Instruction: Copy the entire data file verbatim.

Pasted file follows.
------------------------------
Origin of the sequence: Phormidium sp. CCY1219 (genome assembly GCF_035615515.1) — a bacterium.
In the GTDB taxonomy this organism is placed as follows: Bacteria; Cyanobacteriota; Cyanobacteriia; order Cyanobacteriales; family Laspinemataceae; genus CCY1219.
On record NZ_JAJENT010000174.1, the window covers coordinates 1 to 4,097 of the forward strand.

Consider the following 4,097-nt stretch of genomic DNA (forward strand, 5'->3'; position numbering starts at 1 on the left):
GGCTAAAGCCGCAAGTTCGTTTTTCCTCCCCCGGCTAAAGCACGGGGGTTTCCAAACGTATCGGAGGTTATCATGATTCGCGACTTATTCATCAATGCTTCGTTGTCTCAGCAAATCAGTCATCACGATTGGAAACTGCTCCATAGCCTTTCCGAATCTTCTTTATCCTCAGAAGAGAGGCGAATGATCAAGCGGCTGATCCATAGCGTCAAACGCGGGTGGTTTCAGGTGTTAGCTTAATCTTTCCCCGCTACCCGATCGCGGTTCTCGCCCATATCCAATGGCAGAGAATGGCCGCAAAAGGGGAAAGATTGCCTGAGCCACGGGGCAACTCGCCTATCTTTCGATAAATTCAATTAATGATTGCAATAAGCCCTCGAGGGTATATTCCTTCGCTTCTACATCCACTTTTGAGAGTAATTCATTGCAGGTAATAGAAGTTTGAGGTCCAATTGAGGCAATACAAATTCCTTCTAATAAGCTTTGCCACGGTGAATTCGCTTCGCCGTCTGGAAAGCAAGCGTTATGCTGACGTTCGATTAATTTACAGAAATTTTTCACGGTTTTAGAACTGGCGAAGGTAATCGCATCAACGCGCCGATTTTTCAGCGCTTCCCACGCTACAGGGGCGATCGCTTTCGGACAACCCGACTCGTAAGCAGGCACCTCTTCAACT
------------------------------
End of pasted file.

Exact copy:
Origin of the sequence: Phormidium sp. CCY1219 (genome assembly GCF_035615515.1) — a bacterium.
In the GTDB taxonomy this organism is placed as follows: Bacteria; Cyanobacteriota; Cyanobacteriia; order Cyanobacteriales; family Laspinemataceae; genus CCY1219.
On record NZ_JAJENT010000174.1, the window covers coordinates 1 to 4,097 of the forward strand.

Consider the following 4,097-nt stretch of genomic DNA (forward strand, 5'->3'; position numbering starts at 1 on the left):
GGCTAAAGCCGCAAGTTCGTTTTTCCTCCCCCGGCTAAAGCACGGGGGTTTCCAAACGTATCGGAGGTTATCATGATTCGCGACTTATTCATCAATGCTTCGTTGTCTCAGCAAATCAGTCATCACGATTGGAAACTGCTCCATAGCCTTTCCGAATCTTCTTTATCCTCAGAAGAGAGGCGAATGATCAAGCGGCTGATCCATAGCGTCAAACGCGGGTGGTTTCAGGTGTTAGCTTAATCTTTCCCCGCTACCCGATCGCGGTTCTCGCCCATATCCAATGGCAGAGAATGGCCGCAAAAGGGGAAAGATTGCCTGAGCCACGGGGCAACTCGCCTATCTTTCGATAAATTCAATTAATGATTGCAATAAGCCCTCGAGGGTATATTCCTTCGCTTCTACATCCACTTTTGAGAGTAATTCATTGCAGGTAATAGAAGTTTGAGGTCCAATTGAGGCAATACAAATTCCTTCTAATAAGCTTTGCCACGGTGAATTCGCTTCGCCGTCTGGAAAGCAAGCGTTATGCTGACGTTCGATTAATTTACAGAAATTTTTCACGGTTTTAGAACTGGCGAAGGTAATCGCATCAACGCGCCGATTTTTCAGCGCTTCCCACGCTACAGGGGCGATCGCTTTCGGACAACCCGACTCGTAAGCAGGCACCTCTTCAACT